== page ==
NLDS Game Two: Jaime Garcia no easy task for young Cubs


After dropping Game One of the NLDS 4-0, the Chicago Cubs will have to battle one of the most underrated lefties in the game Saturday in Jaime Garcia.

The southpaw, whose career has been marred by injuries early-on, made 20 starts for the St. Louis Cardinals this season after returning from the disabled list, pitching to a mid-2.00 ERA while winning double-digit games for the first time since 2011.

When Cardinals manager Mike Matheny tapped John Lackey to go in Game One, more than a few people scratched their heads – why would you put a guy in his mid-to-late 30s in to start such a critical series?

Well, anyone who looked at Lackey’s numbers knew just why Matheny wanted the experienced right-hander on the hill in front of the home faithful: he’d been damn-near untouchable all season at Busch and Friday proved no different as the Cubs failed to record a hit until the middle innings while looking largely clueless at the dish.

The bad news for Chicago? Garcia’s splits are eerily similar to those of Lackey’s when it comes to home-road performance this season.

Under the Arch, the former 22nd-round pick pitched to a 1.70 ERA and 0.888 WHIP to go alone with his 5.18 strikeout-to-walk ratio and .208 opposing batting average. Away from St. Louis, though, Garcia was much less effective, as his strikeout-to-walk clip plummeted to 2.11 and his WHIP rose to 1.230.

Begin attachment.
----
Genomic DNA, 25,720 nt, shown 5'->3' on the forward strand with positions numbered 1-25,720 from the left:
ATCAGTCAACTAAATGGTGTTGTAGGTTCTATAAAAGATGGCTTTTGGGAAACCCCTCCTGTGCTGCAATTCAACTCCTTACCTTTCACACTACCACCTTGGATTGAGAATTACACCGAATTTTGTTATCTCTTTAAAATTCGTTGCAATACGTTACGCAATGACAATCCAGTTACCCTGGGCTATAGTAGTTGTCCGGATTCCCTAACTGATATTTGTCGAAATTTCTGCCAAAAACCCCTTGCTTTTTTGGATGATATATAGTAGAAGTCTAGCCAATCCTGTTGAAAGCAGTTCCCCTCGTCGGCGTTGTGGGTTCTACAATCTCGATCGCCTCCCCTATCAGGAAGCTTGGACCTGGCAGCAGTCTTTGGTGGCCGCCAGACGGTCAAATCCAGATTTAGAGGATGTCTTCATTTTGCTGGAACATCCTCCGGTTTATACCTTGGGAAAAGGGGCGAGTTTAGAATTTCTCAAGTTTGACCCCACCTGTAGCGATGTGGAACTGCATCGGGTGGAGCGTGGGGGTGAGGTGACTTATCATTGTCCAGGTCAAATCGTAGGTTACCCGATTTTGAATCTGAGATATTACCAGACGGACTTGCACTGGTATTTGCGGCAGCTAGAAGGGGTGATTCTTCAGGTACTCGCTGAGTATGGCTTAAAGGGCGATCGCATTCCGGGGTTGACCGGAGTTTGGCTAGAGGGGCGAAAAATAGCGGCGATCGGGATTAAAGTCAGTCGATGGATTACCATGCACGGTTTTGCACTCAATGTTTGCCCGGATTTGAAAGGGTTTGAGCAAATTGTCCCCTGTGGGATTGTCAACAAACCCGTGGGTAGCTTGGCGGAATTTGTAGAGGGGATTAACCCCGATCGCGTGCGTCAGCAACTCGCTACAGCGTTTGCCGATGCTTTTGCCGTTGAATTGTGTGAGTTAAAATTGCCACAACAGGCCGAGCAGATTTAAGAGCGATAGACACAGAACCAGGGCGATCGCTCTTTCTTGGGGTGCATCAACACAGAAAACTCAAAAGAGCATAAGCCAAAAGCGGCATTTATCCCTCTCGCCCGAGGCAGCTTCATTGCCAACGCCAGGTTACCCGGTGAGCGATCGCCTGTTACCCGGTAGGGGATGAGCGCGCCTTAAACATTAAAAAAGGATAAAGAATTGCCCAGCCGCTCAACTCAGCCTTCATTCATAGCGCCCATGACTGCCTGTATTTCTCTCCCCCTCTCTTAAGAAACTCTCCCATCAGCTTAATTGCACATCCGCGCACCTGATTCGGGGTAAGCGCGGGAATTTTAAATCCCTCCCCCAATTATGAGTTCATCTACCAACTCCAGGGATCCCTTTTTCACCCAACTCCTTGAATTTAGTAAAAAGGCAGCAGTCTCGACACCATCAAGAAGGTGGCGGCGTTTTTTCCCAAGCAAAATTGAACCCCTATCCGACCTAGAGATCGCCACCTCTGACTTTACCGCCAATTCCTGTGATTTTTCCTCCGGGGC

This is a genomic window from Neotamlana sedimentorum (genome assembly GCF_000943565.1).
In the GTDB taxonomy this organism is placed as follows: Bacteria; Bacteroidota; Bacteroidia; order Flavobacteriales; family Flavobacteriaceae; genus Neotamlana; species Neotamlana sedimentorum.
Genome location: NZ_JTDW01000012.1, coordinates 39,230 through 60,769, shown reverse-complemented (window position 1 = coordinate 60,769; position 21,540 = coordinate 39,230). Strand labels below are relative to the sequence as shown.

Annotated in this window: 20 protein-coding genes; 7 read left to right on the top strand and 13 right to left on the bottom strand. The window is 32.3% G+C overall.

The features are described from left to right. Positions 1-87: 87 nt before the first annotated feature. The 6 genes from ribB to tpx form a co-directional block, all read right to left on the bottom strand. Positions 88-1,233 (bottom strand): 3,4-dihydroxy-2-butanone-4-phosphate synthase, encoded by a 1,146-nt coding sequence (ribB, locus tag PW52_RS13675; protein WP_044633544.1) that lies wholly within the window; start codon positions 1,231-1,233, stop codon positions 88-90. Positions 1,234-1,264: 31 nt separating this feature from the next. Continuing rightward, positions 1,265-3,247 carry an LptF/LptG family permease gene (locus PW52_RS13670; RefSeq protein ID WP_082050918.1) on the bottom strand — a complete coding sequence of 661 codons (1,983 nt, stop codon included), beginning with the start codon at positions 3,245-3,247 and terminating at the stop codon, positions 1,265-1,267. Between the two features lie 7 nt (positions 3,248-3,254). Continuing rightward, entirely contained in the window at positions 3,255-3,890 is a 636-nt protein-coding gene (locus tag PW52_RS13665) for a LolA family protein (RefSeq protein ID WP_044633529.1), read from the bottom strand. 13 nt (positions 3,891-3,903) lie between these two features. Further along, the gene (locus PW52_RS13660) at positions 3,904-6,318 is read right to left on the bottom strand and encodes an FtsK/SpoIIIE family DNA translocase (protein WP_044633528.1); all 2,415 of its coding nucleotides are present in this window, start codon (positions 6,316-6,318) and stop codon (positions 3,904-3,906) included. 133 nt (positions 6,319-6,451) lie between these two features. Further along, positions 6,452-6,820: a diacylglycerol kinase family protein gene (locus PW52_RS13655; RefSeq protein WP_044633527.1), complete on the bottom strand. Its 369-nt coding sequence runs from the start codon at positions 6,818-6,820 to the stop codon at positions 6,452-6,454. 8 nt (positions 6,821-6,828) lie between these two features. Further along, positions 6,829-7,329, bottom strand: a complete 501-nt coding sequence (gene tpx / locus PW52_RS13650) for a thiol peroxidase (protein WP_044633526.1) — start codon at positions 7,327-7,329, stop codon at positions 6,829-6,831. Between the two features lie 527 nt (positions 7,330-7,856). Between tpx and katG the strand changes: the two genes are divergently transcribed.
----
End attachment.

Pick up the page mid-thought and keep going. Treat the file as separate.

As much as Cubs fans like to hate on Matheny, there’s no doubt he’s one of the better managers in Major League Baseball today. It’s no coincidence this team won over 100 games and is playing in its fourth-straight NLDS under their young skipper.

The logic, at least to me, has to be this: take care of business in Games One and Two at home, then if Wacha and Lynn continue to struggle against the Cubs, you can turn back to Lackey in Game 5, perhaps utilizing Adam Wainwright out of the pen to bridge the gap to Trevor Rosenthal in the ninth.

But, for now, it’s simple. The Cubs’ offense cannot do what it did last night. They looked overmatched and completely overwhelmed by the atmosphere at Busch Stadium. Game Two will be a mental test more than anything else, as the team will have to put a disappointing loss in the opener behind them and square off against a quality southpaw.

The goal is clear: take this series back to Wrigley Field even at a game apiece. Hand the ball to Jake Arrieta in Game 3 and let him lead you to a 2-1 advantage with two more chances to shut the door and end the Cardinals’ reign of terror in the National League.

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